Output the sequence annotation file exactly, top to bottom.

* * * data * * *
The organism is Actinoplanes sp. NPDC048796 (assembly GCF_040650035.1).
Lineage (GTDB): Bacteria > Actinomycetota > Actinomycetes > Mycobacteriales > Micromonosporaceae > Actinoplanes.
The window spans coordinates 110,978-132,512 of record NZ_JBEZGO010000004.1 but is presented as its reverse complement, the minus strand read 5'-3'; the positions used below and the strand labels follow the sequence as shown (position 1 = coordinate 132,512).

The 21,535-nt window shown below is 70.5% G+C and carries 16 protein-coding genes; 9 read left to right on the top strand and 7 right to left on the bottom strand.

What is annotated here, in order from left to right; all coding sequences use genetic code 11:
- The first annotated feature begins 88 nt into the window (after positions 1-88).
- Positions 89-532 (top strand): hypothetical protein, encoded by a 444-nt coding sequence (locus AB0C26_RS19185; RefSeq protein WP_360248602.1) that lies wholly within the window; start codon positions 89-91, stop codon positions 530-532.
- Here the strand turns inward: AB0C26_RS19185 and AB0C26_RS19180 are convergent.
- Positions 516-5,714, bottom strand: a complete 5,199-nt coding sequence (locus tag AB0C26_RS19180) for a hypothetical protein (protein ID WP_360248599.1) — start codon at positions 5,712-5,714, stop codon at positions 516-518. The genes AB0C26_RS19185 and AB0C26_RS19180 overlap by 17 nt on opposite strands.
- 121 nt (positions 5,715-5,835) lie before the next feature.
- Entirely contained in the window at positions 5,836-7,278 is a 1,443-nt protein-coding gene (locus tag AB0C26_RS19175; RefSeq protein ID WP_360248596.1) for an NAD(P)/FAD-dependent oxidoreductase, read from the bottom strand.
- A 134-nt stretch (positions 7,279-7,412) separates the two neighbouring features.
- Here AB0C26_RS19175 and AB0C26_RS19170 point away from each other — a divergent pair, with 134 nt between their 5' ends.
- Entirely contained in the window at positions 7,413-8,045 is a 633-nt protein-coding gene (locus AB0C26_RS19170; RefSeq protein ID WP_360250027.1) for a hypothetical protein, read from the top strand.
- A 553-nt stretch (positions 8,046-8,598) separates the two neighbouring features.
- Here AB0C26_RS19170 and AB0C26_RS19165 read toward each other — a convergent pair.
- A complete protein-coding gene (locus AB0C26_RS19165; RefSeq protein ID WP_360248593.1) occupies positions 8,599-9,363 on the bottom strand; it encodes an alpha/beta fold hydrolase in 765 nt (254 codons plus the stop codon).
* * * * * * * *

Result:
The organism is Actinoplanes sp. NPDC048796 (assembly GCF_040650035.1).
Lineage (GTDB): Bacteria > Actinomycetota > Actinomycetes > Mycobacteriales > Micromonosporaceae > Actinoplanes.
The window spans coordinates 110,978-132,512 of record NZ_JBEZGO010000004.1 but is presented as its reverse complement, the minus strand read 5'-3'; the positions used below and the strand labels follow the sequence as shown (position 1 = coordinate 132,512).

The 21,535-nt window shown below is 70.5% G+C and carries 16 protein-coding genes; 9 read left to right on the top strand and 7 right to left on the bottom strand.

What is annotated here, in order from left to right; all coding sequences use genetic code 11:
- The first annotated feature begins 88 nt into the window (after positions 1-88).
- Positions 89-532 (top strand): hypothetical protein, encoded by a 444-nt coding sequence (locus AB0C26_RS19185; RefSeq protein WP_360248602.1) that lies wholly within the window; start codon positions 89-91, stop codon positions 530-532.
- Here the strand turns inward: AB0C26_RS19185 and AB0C26_RS19180 are convergent.
- Positions 516-5,714, bottom strand: a complete 5,199-nt coding sequence (locus tag AB0C26_RS19180) for a hypothetical protein (protein ID WP_360248599.1) — start codon at positions 5,712-5,714, stop codon at positions 516-518. The genes AB0C26_RS19185 and AB0C26_RS19180 overlap by 17 nt on opposite strands.
- 121 nt (positions 5,715-5,835) lie before the next feature.
- Entirely contained in the window at positions 5,836-7,278 is a 1,443-nt protein-coding gene (locus tag AB0C26_RS19175; RefSeq protein ID WP_360248596.1) for an NAD(P)/FAD-dependent oxidoreductase, read from the bottom strand.
- A 134-nt stretch (positions 7,279-7,412) separates the two neighbouring features.
- Here AB0C26_RS19175 and AB0C26_RS19170 point away from each other — a divergent pair, with 134 nt between their 5' ends.
- Entirely contained in the window at positions 7,413-8,045 is a 633-nt protein-coding gene (locus AB0C26_RS19170; RefSeq protein ID WP_360250027.1) for a hypothetical protein, read from the top strand.
- A 553-nt stretch (positions 8,046-8,598) separates the two neighbouring features.
- Here AB0C26_RS19170 and AB0C26_RS19165 read toward each other — a convergent pair.
- A complete protein-coding gene (locus AB0C26_RS19165; RefSeq protein ID WP_360248593.1) occupies positions 8,599-9,363 on the bottom strand; it encodes an alpha/beta fold hydrolase in 765 nt (254 codons plus the stop codon).